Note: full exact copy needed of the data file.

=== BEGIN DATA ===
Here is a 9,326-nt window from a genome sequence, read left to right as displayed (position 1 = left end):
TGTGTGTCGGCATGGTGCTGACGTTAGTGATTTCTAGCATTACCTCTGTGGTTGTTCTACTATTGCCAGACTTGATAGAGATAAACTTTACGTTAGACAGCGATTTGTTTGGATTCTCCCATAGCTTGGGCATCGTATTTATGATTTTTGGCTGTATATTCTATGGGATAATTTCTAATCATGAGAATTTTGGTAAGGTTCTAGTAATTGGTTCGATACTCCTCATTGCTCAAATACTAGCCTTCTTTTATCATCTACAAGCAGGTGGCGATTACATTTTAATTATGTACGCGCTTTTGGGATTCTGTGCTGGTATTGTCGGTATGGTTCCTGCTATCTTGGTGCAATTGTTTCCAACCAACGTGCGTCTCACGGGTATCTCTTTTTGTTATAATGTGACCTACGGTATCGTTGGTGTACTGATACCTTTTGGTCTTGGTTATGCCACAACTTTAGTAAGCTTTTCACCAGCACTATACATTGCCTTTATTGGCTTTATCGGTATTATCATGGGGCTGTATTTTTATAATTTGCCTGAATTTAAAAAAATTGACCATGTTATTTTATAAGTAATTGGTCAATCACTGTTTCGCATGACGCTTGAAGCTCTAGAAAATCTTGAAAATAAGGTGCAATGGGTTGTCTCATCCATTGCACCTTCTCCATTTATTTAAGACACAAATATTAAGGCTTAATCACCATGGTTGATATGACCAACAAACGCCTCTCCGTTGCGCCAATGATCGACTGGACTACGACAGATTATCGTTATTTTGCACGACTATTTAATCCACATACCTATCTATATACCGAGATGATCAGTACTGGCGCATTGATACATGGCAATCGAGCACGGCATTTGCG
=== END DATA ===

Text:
Here is a 9,326-nt window from a genome sequence, read left to right as displayed (position 1 = left end):
TGTGTGTCGGCATGGTGCTGACGTTAGTGATTTCTAGCATTACCTCTGTGGTTGTTCTACTATTGCCAGACTTGATAGAGATAAACTTTACGTTAGACAGCGATTTGTTTGGATTCTCCCATAGCTTGGGCATCGTATTTATGATTTTTGGCTGTATATTCTATGGGATAATTTCTAATCATGAGAATTTTGGTAAGGTTCTAGTAATTGGTTCGATACTCCTCATTGCTCAAATACTAGCCTTCTTTTATCATCTACAAGCAGGTGGCGATTACATTTTAATTATGTACGCGCTTTTGGGATTCTGTGCTGGTATTGTCGGTATGGTTCCTGCTATCTTGGTGCAATTGTTTCCAACCAACGTGCGTCTCACGGGTATCTCTTTTTGTTATAATGTGACCTACGGTATCGTTGGTGTACTGATACCTTTTGGTCTTGGTTATGCCACAACTTTAGTAAGCTTTTCACCAGCACTATACATTGCCTTTATTGGCTTTATCGGTATTATCATGGGGCTGTATTTTTATAATTTGCCTGAATTTAAAAAAATTGACCATGTTATTTTATAAGTAATTGGTCAATCACTGTTTCGCATGACGCTTGAAGCTCTAGAAAATCTTGAAAATAAGGTGCAATGGGTTGTCTCATCCATTGCACCTTCTCCATTTATTTAAGACACAAATATTAAGGCTTAATCACCATGGTTGATATGACCAACAAACGCCTCTCCGTTGCGCCAATGATCGACTGGACTACGACAGATTATCGTTATTTTGCACGACTATTTAATCCACATACCTATCTATATACCGAGATGATCAGTACTGGCGCATTGATACATGGCAATCGAGCACGGCATTTGCG